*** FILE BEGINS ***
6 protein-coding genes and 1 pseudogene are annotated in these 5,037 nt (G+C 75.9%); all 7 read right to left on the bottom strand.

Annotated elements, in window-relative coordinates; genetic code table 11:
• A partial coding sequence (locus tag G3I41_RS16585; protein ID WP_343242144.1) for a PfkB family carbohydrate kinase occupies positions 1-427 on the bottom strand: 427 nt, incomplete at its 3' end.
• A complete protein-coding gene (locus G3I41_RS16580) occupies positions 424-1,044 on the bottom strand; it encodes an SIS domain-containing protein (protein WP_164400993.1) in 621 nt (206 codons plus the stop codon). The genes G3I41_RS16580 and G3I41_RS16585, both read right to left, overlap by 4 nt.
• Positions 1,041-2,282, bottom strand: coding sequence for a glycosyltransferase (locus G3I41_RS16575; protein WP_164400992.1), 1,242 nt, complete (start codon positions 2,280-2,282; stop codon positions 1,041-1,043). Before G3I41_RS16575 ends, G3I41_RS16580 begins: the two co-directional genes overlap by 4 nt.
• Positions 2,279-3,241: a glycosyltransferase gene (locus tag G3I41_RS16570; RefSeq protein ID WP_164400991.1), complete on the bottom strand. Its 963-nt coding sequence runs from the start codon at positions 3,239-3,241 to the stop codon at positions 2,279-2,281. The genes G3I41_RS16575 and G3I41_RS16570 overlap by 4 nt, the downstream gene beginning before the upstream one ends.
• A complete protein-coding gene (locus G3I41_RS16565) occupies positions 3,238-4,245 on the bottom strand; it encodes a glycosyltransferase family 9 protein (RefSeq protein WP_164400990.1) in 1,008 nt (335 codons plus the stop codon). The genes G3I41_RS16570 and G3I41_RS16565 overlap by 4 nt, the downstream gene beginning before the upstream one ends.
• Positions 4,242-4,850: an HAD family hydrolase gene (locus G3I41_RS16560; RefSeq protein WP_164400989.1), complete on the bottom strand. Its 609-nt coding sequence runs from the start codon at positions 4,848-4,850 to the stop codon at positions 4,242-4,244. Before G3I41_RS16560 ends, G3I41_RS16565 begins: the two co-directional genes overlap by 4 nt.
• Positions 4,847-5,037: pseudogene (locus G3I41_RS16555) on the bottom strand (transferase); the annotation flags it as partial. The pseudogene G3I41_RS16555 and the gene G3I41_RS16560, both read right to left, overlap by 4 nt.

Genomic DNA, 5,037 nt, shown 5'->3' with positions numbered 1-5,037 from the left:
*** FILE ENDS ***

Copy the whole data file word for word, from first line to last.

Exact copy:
6 protein-coding genes and 1 pseudogene are annotated in these 5,037 nt (G+C 75.9%); all 7 read right to left on the bottom strand.

Annotated elements, in window-relative coordinates; genetic code table 11:
• A partial coding sequence (locus tag G3I41_RS16585; protein ID WP_343242144.1) for a PfkB family carbohydrate kinase occupies positions 1-427 on the bottom strand: 427 nt, incomplete at its 3' end.
• A complete protein-coding gene (locus G3I41_RS16580) occupies positions 424-1,044 on the bottom strand; it encodes an SIS domain-containing protein (protein WP_164400993.1) in 621 nt (206 codons plus the stop codon). The genes G3I41_RS16580 and G3I41_RS16585, both read right to left, overlap by 4 nt.
• Positions 1,041-2,282, bottom strand: coding sequence for a glycosyltransferase (locus G3I41_RS16575; protein WP_164400992.1), 1,242 nt, complete (start codon positions 2,280-2,282; stop codon positions 1,041-1,043). Before G3I41_RS16575 ends, G3I41_RS16580 begins: the two co-directional genes overlap by 4 nt.
• Positions 2,279-3,241: a glycosyltransferase gene (locus tag G3I41_RS16570; RefSeq protein ID WP_164400991.1), complete on the bottom strand. Its 963-nt coding sequence runs from the start codon at positions 3,239-3,241 to the stop codon at positions 2,279-2,281. The genes G3I41_RS16575 and G3I41_RS16570 overlap by 4 nt, the downstream gene beginning before the upstream one ends.
• A complete protein-coding gene (locus G3I41_RS16565) occupies positions 3,238-4,245 on the bottom strand; it encodes a glycosyltransferase family 9 protein (RefSeq protein WP_164400990.1) in 1,008 nt (335 codons plus the stop codon). The genes G3I41_RS16570 and G3I41_RS16565 overlap by 4 nt, the downstream gene beginning before the upstream one ends.
• Positions 4,242-4,850: an HAD family hydrolase gene (locus G3I41_RS16560; RefSeq protein WP_164400989.1), complete on the bottom strand. Its 609-nt coding sequence runs from the start codon at positions 4,848-4,850 to the stop codon at positions 4,242-4,244. Before G3I41_RS16560 ends, G3I41_RS16565 begins: the two co-directional genes overlap by 4 nt.
• Positions 4,847-5,037: pseudogene (locus G3I41_RS16555) on the bottom strand (transferase); the annotation flags it as partial. The pseudogene G3I41_RS16555 and the gene G3I41_RS16560, both read right to left, overlap by 4 nt.

Genomic DNA, 5,037 nt, shown 5'->3' with positions numbered 1-5,037 from the left: